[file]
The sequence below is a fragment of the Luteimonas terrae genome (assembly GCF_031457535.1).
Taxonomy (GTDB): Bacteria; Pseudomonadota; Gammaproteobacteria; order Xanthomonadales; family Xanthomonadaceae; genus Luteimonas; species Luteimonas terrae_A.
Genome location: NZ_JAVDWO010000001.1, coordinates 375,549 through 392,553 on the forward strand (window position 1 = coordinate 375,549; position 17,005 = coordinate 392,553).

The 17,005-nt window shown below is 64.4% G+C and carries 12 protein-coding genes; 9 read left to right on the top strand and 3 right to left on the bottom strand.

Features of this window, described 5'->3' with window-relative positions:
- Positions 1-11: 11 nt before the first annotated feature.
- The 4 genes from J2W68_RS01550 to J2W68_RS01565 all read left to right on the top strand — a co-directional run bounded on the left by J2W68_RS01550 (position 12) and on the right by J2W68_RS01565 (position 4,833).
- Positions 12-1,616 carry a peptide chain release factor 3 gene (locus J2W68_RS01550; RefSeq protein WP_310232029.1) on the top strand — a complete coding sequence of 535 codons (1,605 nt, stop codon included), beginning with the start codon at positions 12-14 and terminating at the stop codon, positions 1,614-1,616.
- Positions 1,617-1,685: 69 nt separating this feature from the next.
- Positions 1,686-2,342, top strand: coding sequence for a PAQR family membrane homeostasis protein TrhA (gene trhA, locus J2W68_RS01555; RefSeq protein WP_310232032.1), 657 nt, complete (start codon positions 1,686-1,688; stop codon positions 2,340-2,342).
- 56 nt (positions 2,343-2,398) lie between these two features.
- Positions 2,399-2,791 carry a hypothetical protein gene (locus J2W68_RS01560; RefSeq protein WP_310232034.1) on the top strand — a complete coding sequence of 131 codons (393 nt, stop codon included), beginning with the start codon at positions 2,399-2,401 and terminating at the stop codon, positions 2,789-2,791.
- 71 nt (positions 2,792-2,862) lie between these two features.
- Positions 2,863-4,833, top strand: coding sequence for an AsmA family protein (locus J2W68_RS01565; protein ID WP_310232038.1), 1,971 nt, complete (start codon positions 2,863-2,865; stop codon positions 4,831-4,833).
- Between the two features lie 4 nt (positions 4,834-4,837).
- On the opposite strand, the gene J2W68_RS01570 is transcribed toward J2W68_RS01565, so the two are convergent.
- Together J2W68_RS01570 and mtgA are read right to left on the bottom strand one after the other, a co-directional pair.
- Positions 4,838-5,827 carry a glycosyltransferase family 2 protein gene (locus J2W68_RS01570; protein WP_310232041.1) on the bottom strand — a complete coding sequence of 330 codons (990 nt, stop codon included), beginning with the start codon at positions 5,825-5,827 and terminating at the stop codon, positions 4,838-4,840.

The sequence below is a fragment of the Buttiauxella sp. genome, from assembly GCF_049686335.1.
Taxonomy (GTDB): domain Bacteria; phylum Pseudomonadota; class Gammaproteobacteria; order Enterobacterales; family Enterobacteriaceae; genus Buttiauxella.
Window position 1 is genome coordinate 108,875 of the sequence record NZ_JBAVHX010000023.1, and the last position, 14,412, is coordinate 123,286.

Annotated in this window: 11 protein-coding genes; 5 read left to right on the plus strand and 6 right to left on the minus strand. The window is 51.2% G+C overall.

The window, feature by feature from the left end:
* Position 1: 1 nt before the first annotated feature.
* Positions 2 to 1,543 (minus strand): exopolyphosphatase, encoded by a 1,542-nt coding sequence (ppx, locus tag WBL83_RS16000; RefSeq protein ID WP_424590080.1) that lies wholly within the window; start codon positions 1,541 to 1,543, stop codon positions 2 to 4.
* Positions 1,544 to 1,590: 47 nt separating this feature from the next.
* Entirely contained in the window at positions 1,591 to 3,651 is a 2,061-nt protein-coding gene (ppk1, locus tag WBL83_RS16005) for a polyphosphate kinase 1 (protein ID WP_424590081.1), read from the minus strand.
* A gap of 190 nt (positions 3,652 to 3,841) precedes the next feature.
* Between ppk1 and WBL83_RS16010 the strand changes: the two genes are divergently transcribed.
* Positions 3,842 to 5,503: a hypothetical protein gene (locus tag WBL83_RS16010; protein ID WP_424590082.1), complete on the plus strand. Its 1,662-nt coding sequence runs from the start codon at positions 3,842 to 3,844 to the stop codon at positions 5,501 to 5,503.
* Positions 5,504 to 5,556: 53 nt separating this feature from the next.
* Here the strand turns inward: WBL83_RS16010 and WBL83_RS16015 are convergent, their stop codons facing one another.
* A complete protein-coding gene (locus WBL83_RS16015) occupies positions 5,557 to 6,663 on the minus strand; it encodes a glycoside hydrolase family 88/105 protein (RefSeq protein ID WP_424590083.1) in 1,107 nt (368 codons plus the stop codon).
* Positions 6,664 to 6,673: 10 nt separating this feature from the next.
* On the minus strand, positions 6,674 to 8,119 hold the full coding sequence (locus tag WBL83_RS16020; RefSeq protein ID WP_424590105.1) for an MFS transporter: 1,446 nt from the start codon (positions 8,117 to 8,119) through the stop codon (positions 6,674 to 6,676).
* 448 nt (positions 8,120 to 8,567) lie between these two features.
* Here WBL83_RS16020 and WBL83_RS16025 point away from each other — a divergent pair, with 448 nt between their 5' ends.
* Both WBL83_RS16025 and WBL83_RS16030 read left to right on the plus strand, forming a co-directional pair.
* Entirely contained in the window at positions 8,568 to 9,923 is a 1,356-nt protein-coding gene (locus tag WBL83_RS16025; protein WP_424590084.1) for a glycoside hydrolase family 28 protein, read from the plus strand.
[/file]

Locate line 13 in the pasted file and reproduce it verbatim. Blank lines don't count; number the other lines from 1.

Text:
- 71 nt (positions 2,792-2,862) lie between these two features.